I am very pleased that UNESCO has recognised the value in Japanese cuisine by giving it Cultural Heritage Status. The Japanese way of preparing food can be created wherever you are in the world. All you need is fresh ingredients, skills, creativity and appreciation. It’s a concept of enhancing the natural flavour for the palate and a feast for the eyes. When the creation is dressed in beautiful Japanese pottery, it looks even more delicious and the simple pottery looks even more fabulous.
Delicious and ecological – I call it double-fried chicken because it’s been fried twice. In fact the picture is actually Guinea fowl. I used it because it’s the end of game season, and it’s not available locally for few months. Surprisingly, deep frying it twice reduces the actual cooking time, therefore it saves energy. Using extra water just before cooking makes the chicken tender and tasty. Chicken gets too dry and hard if it’s over-cooked. You need to cook the chicken pieces in two batches, which make it easier to fry them twice. Leave between the frying time for 4~5 minutes – no longer.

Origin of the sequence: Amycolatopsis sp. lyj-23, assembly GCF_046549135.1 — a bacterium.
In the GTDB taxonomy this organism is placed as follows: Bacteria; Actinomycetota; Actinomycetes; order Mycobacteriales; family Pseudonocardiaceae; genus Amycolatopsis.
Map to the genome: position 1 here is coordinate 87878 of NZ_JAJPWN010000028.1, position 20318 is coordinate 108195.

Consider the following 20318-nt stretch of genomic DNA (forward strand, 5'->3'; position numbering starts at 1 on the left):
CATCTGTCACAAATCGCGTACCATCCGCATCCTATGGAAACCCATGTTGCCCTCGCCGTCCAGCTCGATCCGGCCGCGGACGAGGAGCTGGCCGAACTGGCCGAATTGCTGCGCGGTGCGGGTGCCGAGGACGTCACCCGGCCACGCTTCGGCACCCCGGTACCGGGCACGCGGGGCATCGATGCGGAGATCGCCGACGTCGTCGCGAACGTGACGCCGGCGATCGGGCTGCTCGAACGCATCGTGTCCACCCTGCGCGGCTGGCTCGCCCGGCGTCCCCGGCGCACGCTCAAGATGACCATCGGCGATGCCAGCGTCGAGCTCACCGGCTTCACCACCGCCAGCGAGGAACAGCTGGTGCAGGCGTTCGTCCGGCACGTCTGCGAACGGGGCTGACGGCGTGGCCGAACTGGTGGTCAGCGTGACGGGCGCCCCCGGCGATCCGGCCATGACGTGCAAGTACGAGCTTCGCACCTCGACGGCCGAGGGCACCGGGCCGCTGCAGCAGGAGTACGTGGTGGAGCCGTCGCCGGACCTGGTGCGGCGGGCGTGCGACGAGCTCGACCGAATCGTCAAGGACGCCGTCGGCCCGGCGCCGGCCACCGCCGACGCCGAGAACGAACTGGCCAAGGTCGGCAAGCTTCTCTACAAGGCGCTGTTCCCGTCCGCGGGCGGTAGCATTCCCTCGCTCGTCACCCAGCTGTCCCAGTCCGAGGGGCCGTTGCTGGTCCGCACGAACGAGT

Good quality chicken thighs 400g
Sunflower oil for frying approximately 300 ml
Light soy sauce 2 tbsp
Organic Swiss bouillon 1 & ⅓ tsp
Cider vinegar 1 tsp
Sugar or honey 1 tsp
Water 2 tbsp
Potato starch 100g
Cut the chicken into bite size pieces.
Mix all the ingredients for marinade sauce except for the water in a large bowl. Add the chicken pieces in the sauce then mix them well. Leave it for at least 10 minutes.
Prepare a pan with vegetable oil to heat up. (180ºC)
Just before deep-frying, add the water to the chicken marinade to mix them well.
Dip the chicken pieces in beaten egg then coat them with potato starch.
Deep-fry them for 1 and half a minutes first.
Take the chicken out to place on a mesh rack for 4 minutes resting.
Then deep-fry them for another 40 seconds to give toasted colour and make them crispy. Make sure not to cook too long!